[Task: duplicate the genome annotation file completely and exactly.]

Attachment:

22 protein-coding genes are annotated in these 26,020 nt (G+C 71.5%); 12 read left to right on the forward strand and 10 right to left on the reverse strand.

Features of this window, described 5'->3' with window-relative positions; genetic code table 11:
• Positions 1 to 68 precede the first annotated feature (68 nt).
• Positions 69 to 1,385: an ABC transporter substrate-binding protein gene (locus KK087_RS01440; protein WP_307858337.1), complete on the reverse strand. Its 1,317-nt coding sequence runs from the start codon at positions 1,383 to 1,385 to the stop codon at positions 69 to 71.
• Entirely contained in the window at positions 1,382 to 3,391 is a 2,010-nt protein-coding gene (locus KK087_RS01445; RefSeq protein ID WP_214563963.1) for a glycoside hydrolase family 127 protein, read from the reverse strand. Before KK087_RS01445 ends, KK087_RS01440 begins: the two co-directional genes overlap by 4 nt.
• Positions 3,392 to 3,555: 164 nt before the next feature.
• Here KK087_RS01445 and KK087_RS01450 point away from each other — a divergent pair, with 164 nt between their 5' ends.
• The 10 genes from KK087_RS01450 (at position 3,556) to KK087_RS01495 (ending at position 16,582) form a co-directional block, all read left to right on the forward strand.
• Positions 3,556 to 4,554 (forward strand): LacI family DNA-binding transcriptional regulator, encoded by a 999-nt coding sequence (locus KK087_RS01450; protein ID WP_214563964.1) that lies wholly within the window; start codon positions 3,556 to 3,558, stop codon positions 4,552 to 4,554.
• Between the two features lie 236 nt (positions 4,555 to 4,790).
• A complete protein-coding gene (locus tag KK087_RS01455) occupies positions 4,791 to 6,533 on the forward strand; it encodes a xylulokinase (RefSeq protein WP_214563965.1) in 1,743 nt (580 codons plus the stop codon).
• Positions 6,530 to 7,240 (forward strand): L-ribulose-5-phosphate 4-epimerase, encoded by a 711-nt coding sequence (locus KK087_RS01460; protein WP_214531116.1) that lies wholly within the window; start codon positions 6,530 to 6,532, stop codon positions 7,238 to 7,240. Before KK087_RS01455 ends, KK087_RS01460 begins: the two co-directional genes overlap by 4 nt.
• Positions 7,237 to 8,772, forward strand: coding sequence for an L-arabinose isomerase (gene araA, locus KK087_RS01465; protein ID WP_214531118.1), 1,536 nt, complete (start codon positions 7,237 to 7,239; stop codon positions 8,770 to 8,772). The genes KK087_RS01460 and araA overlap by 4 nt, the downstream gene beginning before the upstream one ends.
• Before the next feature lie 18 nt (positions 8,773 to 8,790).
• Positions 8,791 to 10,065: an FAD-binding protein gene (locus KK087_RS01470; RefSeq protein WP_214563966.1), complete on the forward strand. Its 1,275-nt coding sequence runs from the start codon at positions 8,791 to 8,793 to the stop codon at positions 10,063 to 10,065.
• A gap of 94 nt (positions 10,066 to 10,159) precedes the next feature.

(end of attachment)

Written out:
22 protein-coding genes are annotated in these 26,020 nt (G+C 71.5%); 12 read left to right on the forward strand and 10 right to left on the reverse strand.

Features of this window, described 5'->3' with window-relative positions; genetic code table 11:
• Positions 1 to 68 precede the first annotated feature (68 nt).
• Positions 69 to 1,385: an ABC transporter substrate-binding protein gene (locus KK087_RS01440; protein WP_307858337.1), complete on the reverse strand. Its 1,317-nt coding sequence runs from the start codon at positions 1,383 to 1,385 to the stop codon at positions 69 to 71.
• Entirely contained in the window at positions 1,382 to 3,391 is a 2,010-nt protein-coding gene (locus KK087_RS01445; RefSeq protein ID WP_214563963.1) for a glycoside hydrolase family 127 protein, read from the reverse strand. Before KK087_RS01445 ends, KK087_RS01440 begins: the two co-directional genes overlap by 4 nt.
• Positions 3,392 to 3,555: 164 nt before the next feature.
• Here KK087_RS01445 and KK087_RS01450 point away from each other — a divergent pair, with 164 nt between their 5' ends.
• The 10 genes from KK087_RS01450 (at position 3,556) to KK087_RS01495 (ending at position 16,582) form a co-directional block, all read left to right on the forward strand.
• Positions 3,556 to 4,554 (forward strand): LacI family DNA-binding transcriptional regulator, encoded by a 999-nt coding sequence (locus KK087_RS01450; protein ID WP_214563964.1) that lies wholly within the window; start codon positions 3,556 to 3,558, stop codon positions 4,552 to 4,554.
• Between the two features lie 236 nt (positions 4,555 to 4,790).
• A complete protein-coding gene (locus tag KK087_RS01455) occupies positions 4,791 to 6,533 on the forward strand; it encodes a xylulokinase (RefSeq protein WP_214563965.1) in 1,743 nt (580 codons plus the stop codon).
• Positions 6,530 to 7,240 (forward strand): L-ribulose-5-phosphate 4-epimerase, encoded by a 711-nt coding sequence (locus KK087_RS01460; protein WP_214531116.1) that lies wholly within the window; start codon positions 6,530 to 6,532, stop codon positions 7,238 to 7,240. Before KK087_RS01455 ends, KK087_RS01460 begins: the two co-directional genes overlap by 4 nt.
• Positions 7,237 to 8,772, forward strand: coding sequence for an L-arabinose isomerase (gene araA, locus KK087_RS01465; protein ID WP_214531118.1), 1,536 nt, complete (start codon positions 7,237 to 7,239; stop codon positions 8,770 to 8,772). The genes KK087_RS01460 and araA overlap by 4 nt, the downstream gene beginning before the upstream one ends.
• Before the next feature lie 18 nt (positions 8,773 to 8,790).
• Positions 8,791 to 10,065: an FAD-binding protein gene (locus KK087_RS01470; RefSeq protein WP_214563966.1), complete on the forward strand. Its 1,275-nt coding sequence runs from the start codon at positions 8,791 to 8,793 to the stop codon at positions 10,063 to 10,065.
• A gap of 94 nt (positions 10,066 to 10,159) precedes the next feature.